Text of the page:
Reader’s guilt

Since I can remember, I’ve been overwhelmed by the amount of reading material floating in the ether. As early as the third grade I would check out piles of novels from my school’s library, certain I would read each one from cover to cover. I would quickly realize the sheer volume of pages I’d committed myself to and become frantic, starting several books at once and growing even more overwhelmed. I can remember crying to my mom at least once, frustrated I couldn’t read everything.

I continued to consume books at a fast pace for years after, but my interest waned as my school district placed more and more emphasis on its reading program. In high school, the amount of words I read and the required comprehension tests I took were integrated into my English grade.

Sometime after high school, I stopped reading.

It wasn’t on purpose. I didn’t consciously decide I was tired of following rows of print with my eyes and silencing the parts of my brain not conducive to the pictures forming in my head. Nevertheless, the desire dropped away. It happened between the relief of not being forced to quickly consume and regurgitate novels and the onslaught of reading required for my college classes.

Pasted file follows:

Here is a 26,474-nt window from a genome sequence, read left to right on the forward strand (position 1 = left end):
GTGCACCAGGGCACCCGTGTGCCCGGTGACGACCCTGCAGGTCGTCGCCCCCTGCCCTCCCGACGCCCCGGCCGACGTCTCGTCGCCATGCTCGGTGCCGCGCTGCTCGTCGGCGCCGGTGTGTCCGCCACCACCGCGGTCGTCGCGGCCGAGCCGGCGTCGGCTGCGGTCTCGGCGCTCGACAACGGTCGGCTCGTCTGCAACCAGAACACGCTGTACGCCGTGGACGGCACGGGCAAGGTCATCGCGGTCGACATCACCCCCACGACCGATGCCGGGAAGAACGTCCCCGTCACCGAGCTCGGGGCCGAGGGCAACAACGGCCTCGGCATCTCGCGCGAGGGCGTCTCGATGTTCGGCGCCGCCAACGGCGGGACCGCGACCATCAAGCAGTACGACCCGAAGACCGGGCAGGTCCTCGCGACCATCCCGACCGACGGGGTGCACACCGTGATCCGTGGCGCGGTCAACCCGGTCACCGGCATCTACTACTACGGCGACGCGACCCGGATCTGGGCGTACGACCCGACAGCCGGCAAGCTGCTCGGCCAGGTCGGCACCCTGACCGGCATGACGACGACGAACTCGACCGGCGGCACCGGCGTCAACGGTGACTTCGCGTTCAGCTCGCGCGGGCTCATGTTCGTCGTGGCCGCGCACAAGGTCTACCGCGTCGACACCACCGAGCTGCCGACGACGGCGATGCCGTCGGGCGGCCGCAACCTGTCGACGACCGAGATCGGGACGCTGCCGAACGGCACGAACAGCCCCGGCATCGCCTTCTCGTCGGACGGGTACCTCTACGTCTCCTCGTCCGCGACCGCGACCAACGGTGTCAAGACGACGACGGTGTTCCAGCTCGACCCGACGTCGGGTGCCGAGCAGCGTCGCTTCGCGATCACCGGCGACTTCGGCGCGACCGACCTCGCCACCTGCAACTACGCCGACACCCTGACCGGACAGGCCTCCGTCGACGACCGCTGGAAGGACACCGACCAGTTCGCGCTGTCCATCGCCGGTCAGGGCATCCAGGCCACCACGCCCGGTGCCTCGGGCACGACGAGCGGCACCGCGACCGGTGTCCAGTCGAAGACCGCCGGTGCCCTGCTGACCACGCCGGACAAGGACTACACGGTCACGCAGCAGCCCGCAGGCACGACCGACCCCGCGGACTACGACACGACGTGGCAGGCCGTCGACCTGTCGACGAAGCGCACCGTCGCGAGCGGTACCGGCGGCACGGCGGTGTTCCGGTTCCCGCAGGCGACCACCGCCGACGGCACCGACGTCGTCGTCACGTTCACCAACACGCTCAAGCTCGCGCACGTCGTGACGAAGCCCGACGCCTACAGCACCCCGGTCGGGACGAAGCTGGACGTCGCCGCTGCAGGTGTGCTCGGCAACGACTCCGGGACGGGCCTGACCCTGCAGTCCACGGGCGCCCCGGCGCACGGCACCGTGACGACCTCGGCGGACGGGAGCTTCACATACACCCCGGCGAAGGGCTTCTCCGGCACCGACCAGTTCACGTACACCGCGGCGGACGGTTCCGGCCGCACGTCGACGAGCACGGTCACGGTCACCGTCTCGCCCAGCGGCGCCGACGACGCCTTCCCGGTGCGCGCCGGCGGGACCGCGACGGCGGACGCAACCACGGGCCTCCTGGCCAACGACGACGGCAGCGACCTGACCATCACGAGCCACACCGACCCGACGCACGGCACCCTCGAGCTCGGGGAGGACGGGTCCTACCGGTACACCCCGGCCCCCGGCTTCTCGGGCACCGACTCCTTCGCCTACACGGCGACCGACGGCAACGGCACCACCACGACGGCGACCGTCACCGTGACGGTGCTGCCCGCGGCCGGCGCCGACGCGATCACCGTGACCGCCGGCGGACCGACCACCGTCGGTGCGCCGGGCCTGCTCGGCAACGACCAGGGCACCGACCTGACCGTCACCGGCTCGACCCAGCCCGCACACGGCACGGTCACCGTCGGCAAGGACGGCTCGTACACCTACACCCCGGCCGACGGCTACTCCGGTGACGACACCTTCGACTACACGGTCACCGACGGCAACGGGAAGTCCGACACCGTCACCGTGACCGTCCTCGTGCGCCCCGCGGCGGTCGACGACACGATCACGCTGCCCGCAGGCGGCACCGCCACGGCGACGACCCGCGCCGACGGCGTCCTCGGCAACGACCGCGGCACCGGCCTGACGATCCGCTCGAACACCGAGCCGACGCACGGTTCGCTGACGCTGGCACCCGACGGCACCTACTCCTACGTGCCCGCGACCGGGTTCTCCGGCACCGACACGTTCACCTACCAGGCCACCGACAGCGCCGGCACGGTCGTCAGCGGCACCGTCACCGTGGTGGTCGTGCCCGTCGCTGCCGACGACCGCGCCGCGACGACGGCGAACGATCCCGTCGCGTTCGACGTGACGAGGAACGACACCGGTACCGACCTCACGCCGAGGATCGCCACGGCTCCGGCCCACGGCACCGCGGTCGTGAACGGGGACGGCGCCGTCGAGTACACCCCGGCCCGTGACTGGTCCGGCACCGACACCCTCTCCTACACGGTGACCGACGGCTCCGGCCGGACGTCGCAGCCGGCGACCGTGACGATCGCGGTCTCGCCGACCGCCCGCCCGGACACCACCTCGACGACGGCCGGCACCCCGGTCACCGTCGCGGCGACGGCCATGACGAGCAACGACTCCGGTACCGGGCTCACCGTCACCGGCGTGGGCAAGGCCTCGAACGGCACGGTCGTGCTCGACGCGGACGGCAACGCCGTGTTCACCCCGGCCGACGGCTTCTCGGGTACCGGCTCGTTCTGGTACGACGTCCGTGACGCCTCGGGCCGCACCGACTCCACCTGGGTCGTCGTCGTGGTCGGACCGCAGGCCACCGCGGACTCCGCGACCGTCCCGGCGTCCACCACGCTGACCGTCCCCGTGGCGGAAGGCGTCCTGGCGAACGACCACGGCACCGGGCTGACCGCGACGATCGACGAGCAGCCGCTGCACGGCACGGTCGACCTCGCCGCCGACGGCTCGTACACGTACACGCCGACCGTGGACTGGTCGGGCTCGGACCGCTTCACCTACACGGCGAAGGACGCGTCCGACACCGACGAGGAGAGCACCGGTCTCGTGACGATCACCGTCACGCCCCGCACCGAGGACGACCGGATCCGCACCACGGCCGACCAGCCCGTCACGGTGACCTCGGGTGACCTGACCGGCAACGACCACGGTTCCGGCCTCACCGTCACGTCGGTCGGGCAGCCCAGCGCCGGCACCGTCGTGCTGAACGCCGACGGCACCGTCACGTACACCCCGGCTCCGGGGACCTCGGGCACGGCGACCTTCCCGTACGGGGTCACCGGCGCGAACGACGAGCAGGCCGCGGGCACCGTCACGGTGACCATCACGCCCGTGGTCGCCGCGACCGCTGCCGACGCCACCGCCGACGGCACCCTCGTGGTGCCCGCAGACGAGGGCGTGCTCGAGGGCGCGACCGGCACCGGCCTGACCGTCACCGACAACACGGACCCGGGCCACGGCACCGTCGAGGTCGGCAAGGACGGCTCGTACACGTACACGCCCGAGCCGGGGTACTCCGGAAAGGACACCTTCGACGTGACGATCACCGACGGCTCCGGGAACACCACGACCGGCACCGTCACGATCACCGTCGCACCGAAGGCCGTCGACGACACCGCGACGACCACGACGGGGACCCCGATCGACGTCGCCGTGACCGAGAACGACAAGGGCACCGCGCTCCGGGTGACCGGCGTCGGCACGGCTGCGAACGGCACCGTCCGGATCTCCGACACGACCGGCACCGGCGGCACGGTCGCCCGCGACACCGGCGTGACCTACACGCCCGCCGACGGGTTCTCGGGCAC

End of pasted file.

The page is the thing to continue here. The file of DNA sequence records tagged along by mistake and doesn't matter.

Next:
Now a junior in college, well-adjusted to the reading assignments of upper-level college courses, my appetite for reading has still not returned. In the past three years I’ve read less than five complete novels and started several that I’ve read on and off, but not in a committed way. There’s a weird guilt that comes from abandoning the novel and I haven’t been able to shake it for years.

Slowly, though, I’ve realized journalism has filled that hole. I voraciously consume brief news stories and long form pieces. I spend around 20 hours a week listening to podcasts from NPR and the Center for Investigative Reporting and author Malcolm Gladwell. Maybe I haven’t yet been able to finish Their Eyes Were Watching God or The Martian, but I’m no slouch when it comes to the consumption of important and well-researched news media.

It’s my obsession with words that first informed my love of reading and writing. Maybe realizing that journalism, in all its forms, has become a substitute for novels in my life can ease some of the guilt I feel for not tapping into the world’s wealth of literary work often enough. Until I pick up the next book, I can feel a bit better by reminding myself that I haven’t forgotten what it is to be a reader.

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